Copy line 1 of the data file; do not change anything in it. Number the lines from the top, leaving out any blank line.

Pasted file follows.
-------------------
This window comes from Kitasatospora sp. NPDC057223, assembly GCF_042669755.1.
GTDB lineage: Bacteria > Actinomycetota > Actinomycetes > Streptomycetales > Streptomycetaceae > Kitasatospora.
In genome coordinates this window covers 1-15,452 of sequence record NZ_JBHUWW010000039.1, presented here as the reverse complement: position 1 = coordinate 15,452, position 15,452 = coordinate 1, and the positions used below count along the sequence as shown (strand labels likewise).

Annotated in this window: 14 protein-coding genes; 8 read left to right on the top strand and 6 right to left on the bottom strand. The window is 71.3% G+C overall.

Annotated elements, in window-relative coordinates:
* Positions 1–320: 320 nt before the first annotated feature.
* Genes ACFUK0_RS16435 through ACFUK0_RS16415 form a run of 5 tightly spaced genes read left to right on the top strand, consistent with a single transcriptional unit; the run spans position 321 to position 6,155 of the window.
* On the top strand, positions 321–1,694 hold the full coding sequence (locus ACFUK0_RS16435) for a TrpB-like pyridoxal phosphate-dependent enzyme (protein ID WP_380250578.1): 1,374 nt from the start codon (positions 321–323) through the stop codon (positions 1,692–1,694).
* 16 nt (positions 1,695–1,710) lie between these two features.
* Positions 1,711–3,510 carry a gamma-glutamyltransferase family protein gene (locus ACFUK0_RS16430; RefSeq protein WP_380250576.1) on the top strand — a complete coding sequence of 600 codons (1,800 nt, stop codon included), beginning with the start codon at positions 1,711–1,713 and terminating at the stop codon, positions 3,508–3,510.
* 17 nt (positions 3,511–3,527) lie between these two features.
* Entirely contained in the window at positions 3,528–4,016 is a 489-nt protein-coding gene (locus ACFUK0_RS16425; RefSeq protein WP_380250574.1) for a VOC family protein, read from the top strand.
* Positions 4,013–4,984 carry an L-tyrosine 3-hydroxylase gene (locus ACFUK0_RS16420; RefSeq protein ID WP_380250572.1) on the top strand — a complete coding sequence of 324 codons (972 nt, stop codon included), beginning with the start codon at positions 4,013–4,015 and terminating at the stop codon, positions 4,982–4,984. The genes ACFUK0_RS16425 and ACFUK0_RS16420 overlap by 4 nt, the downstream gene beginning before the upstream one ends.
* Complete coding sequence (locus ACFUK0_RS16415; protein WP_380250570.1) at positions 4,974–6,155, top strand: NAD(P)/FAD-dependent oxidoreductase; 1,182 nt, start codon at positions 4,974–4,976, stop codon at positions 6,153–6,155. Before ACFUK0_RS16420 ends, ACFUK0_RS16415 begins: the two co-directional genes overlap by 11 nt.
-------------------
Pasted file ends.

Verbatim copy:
This window comes from Kitasatospora sp. NPDC057223, assembly GCF_042669755.1.